UK: HIV microbicide from transgenic plants
Posted: May 29th, 2009 - 1:48pm
Scientists from St George's, University of London achieved a major advance by developing a protein that can kill the human immunodeficiency virus (HIV) when used as a microbicide. What's more, the researchers have devised a way to produce the protein in plants in quantities enough to make it affordable for people in developing countries. The research is published in the current issue of the FASEB Journal.
Julian Ma and colleagues combined two known protein microbicides, b12 monoclonal antibody and cyanovirin-N, into a single molecule and showed that this molecule has greater anti-HIV potency compared to its individual components. Biologically active forms of the fusion molecule were produced from transgenic plants.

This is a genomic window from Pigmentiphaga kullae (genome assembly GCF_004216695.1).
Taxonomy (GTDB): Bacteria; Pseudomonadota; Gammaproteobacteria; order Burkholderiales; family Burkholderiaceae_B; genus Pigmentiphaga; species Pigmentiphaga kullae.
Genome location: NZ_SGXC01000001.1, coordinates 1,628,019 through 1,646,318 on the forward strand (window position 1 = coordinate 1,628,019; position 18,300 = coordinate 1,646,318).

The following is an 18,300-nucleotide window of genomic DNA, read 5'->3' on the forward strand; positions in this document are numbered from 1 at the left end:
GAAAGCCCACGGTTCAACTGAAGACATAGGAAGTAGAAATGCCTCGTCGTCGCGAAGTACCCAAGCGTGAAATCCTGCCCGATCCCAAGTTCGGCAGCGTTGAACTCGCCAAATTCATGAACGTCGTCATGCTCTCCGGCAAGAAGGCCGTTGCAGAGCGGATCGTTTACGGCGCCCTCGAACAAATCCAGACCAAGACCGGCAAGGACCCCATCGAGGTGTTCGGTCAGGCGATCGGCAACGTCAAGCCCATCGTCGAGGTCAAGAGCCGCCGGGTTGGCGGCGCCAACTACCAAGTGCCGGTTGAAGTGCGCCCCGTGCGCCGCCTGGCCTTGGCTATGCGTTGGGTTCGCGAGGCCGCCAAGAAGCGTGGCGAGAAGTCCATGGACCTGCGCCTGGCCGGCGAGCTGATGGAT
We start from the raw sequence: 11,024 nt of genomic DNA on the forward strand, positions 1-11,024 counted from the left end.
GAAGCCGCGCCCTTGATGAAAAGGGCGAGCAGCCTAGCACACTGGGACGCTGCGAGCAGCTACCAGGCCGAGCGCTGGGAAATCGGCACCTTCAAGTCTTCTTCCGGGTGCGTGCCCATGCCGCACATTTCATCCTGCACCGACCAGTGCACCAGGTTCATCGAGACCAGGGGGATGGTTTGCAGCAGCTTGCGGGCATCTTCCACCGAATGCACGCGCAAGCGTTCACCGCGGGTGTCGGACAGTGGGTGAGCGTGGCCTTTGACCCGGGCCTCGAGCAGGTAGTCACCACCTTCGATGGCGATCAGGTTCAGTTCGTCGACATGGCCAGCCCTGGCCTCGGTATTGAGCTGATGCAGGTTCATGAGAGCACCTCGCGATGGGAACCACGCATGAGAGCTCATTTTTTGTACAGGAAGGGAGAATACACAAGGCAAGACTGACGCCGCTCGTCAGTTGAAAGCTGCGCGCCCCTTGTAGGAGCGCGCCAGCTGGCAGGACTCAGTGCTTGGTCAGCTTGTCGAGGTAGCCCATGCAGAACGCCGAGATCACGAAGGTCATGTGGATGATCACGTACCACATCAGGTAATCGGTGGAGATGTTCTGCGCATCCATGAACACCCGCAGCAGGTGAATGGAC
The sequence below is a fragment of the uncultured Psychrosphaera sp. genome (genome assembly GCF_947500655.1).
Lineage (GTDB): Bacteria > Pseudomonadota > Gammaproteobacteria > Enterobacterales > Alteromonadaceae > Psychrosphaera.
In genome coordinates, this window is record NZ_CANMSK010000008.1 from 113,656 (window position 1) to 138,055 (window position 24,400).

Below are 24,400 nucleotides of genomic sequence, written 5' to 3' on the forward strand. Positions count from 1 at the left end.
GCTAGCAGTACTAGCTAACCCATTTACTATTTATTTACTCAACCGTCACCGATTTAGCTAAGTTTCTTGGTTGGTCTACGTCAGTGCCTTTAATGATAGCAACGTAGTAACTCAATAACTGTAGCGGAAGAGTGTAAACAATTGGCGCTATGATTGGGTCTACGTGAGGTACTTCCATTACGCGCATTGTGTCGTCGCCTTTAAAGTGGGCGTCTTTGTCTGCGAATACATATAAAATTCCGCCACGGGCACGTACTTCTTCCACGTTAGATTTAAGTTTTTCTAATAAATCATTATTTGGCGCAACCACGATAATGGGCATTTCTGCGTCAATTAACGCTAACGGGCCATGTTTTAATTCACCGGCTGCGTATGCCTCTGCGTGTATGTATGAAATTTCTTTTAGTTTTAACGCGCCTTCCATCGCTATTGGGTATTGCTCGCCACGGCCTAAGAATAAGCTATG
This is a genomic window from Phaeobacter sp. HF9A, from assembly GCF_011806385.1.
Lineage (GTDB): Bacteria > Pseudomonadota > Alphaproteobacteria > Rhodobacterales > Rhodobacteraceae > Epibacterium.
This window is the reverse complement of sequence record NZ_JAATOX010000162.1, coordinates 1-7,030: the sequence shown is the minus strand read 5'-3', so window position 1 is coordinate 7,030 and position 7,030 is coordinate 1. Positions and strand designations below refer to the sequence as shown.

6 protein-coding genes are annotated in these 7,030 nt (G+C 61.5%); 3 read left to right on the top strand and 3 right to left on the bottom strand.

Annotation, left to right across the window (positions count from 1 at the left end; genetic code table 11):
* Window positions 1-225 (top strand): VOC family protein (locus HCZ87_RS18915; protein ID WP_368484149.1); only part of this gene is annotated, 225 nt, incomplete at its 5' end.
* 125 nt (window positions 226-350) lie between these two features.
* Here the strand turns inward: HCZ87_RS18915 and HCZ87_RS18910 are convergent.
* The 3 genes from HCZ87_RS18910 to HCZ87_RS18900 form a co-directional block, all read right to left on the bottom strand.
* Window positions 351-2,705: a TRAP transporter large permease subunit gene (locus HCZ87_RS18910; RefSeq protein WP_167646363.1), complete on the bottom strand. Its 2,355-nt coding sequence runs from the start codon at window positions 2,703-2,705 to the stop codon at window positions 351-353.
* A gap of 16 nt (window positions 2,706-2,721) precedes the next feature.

In a press release, FASEB Journal editor-in-chief Gerald Weissmann said: "This study is nothing short of a breakthrough-not only does it yield a new drug to fight the spread of HIV, but it also shows us how we can produce it on the scale necessary to get it into the hands of those who need it most."
The abstract of the article is available at http://dx.doi.org/10.1096/fj.09-131995